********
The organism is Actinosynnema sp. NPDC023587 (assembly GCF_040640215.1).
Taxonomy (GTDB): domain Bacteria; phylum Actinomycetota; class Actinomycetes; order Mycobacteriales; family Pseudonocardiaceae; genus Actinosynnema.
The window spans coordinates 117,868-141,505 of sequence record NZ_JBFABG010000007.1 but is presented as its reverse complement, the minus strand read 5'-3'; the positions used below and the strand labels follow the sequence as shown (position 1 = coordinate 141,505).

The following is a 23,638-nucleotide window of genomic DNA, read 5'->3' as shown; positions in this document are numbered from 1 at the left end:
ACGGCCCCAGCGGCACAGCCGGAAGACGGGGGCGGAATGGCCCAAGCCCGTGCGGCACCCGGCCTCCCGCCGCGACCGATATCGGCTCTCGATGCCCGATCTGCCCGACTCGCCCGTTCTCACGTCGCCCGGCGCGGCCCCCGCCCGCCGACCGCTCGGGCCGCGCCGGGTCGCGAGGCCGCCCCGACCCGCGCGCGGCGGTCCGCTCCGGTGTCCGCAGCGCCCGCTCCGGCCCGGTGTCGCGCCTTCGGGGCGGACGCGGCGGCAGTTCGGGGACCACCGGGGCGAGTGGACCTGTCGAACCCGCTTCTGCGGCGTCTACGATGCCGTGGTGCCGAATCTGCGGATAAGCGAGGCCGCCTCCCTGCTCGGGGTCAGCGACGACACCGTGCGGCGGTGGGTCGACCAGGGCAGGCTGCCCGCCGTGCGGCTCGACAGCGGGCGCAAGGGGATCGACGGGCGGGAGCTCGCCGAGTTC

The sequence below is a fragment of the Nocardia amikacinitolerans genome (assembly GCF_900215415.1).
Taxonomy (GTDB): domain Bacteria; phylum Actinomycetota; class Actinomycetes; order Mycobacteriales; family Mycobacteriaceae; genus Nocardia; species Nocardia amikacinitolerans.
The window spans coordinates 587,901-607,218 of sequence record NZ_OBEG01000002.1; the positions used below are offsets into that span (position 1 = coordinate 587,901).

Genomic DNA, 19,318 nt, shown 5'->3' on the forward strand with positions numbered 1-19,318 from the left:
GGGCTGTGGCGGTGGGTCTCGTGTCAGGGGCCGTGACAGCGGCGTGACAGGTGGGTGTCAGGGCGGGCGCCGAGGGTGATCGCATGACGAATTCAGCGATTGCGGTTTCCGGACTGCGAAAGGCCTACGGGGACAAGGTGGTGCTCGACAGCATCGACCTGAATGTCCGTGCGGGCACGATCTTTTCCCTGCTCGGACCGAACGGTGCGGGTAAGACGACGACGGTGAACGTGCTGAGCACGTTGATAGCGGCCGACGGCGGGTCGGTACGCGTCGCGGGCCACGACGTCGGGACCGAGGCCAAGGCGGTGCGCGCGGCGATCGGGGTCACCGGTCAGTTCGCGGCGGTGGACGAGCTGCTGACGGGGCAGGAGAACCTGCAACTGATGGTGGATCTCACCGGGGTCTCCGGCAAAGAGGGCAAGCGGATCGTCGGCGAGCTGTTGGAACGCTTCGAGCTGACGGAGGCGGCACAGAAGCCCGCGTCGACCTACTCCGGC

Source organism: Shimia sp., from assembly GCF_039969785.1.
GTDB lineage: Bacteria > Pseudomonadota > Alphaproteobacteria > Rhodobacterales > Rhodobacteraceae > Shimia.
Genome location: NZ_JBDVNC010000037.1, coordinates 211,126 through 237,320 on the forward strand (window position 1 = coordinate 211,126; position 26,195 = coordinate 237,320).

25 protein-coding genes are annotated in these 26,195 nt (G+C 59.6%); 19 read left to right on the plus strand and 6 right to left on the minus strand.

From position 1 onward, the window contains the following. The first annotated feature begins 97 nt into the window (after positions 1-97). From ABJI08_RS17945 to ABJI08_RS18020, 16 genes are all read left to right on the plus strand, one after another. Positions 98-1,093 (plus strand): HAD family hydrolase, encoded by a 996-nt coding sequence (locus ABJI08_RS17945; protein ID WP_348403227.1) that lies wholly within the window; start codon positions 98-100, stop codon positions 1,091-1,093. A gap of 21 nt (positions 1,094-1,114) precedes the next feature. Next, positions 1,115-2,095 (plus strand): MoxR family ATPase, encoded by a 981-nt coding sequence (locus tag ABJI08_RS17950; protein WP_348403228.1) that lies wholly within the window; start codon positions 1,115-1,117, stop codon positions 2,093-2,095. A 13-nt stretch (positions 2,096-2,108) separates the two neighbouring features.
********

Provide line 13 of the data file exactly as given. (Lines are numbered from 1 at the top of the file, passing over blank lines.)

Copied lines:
Genome location: NZ_JBDVNC010000037.1, coordinates 211,126 through 237,320 on the forward strand (window position 1 = coordinate 211,126; position 26,195 = coordinate 237,320).